Bloomberg News

Citigroup Credit-Default Swaps Increase After Fed’s Stress Tests

March 13, 2012

The cost to protect Citigroup Inc.’s debt from default for five years climbed after the Federal Reserve said the third-largest U.S. bank failed to meet minimum capital requirements in a stress test.

Credit-default swaps tied to Citigroup increased to as much as 215 basis points from 200 basis points before the Fed assessment, according to broker Phoenix Partners Group. The contracts, which typically rise as investor confidence deteriorates, eased to 210 basis points as of 4:56 p.m. in New York, Phoenix data show.

A basis point equals $1,000 annually on a contract protecting $10 million of debt. Credit swaps pay the buyer face value if a borrower fails to meet its obligations, less the value of the defaulted debt.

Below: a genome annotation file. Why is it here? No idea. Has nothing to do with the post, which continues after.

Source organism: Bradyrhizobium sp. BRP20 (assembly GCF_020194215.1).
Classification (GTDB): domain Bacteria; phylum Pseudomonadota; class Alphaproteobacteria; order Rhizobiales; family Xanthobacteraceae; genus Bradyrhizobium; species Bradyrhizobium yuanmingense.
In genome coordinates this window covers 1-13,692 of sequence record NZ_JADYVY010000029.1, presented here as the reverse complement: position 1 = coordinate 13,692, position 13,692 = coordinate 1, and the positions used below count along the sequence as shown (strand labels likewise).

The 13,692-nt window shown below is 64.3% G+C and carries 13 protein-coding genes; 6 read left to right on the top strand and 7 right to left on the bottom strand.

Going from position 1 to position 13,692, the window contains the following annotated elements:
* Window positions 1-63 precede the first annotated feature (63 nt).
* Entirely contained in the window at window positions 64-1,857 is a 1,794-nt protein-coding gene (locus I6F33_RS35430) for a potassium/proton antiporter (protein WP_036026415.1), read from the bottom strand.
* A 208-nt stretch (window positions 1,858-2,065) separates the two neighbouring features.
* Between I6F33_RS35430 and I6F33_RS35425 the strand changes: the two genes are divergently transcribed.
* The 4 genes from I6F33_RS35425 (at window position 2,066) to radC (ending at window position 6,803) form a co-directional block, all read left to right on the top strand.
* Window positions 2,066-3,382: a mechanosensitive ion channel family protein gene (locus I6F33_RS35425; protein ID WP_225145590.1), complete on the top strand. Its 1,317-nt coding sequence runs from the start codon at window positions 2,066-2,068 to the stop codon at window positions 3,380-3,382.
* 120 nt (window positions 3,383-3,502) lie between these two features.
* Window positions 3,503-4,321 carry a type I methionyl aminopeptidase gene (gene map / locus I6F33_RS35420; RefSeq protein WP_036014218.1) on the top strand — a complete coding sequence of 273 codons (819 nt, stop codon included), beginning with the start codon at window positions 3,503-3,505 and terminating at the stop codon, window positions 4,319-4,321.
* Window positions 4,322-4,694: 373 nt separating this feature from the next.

The firm’s projected Tier 1 common capital ratio fell to 4.9 percent, below the central bank’s minimum requirement of 5 percent, in a test estimating the effects of a severe economic slump, according to Fed results released today. Capital plans can include dividend payouts, stock repurchases and share sales. New York-based Citigroup plans to submit a revised capital plan to the Federal Reserve, the bank said in an e-mailed statement.

To contact the reporter on this story: Mary Childs in New York at

To contact the editor responsible for this story: John Parry at

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